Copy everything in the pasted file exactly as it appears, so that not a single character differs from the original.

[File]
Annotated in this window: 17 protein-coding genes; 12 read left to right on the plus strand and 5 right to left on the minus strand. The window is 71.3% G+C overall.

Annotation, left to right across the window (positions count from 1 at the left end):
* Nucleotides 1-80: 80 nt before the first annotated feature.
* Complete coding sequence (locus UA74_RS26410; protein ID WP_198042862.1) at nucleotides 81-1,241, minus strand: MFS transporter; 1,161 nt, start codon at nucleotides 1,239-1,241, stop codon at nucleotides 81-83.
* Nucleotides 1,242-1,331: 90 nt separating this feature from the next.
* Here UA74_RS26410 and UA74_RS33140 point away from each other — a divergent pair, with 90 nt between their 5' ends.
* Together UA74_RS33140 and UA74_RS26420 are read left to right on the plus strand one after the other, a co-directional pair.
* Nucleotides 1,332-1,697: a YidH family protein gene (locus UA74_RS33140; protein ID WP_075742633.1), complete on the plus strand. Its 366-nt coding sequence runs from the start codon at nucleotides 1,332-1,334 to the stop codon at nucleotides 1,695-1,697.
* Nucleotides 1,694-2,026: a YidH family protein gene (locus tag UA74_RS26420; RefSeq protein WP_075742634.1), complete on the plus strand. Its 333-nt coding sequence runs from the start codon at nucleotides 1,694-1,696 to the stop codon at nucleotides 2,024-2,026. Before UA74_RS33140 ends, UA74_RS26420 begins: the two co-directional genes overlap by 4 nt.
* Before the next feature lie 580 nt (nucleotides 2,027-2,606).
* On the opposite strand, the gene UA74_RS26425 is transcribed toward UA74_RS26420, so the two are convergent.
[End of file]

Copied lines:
Annotated in this window: 17 protein-coding genes; 12 read left to right on the plus strand and 5 right to left on the minus strand. The window is 71.3% G+C overall.

Annotation, left to right across the window (positions count from 1 at the left end):
* Nucleotides 1-80: 80 nt before the first annotated feature.
* Complete coding sequence (locus UA74_RS26410; protein ID WP_198042862.1) at nucleotides 81-1,241, minus strand: MFS transporter; 1,161 nt, start codon at nucleotides 1,239-1,241, stop codon at nucleotides 81-83.
* Nucleotides 1,242-1,331: 90 nt separating this feature from the next.
* Here UA74_RS26410 and UA74_RS33140 point away from each other — a divergent pair, with 90 nt between their 5' ends.
* Together UA74_RS33140 and UA74_RS26420 are read left to right on the plus strand one after the other, a co-directional pair.
* Nucleotides 1,332-1,697: a YidH family protein gene (locus UA74_RS33140; protein ID WP_075742633.1), complete on the plus strand. Its 366-nt coding sequence runs from the start codon at nucleotides 1,332-1,334 to the stop codon at nucleotides 1,695-1,697.
* Nucleotides 1,694-2,026: a YidH family protein gene (locus tag UA74_RS26420; RefSeq protein WP_075742634.1), complete on the plus strand. Its 333-nt coding sequence runs from the start codon at nucleotides 1,694-1,696 to the stop codon at nucleotides 2,024-2,026. Before UA74_RS33140 ends, UA74_RS26420 begins: the two co-directional genes overlap by 4 nt.
* Before the next feature lie 580 nt (nucleotides 2,027-2,606).
* On the opposite strand, the gene UA74_RS26425 is transcribed toward UA74_RS26420, so the two are convergent.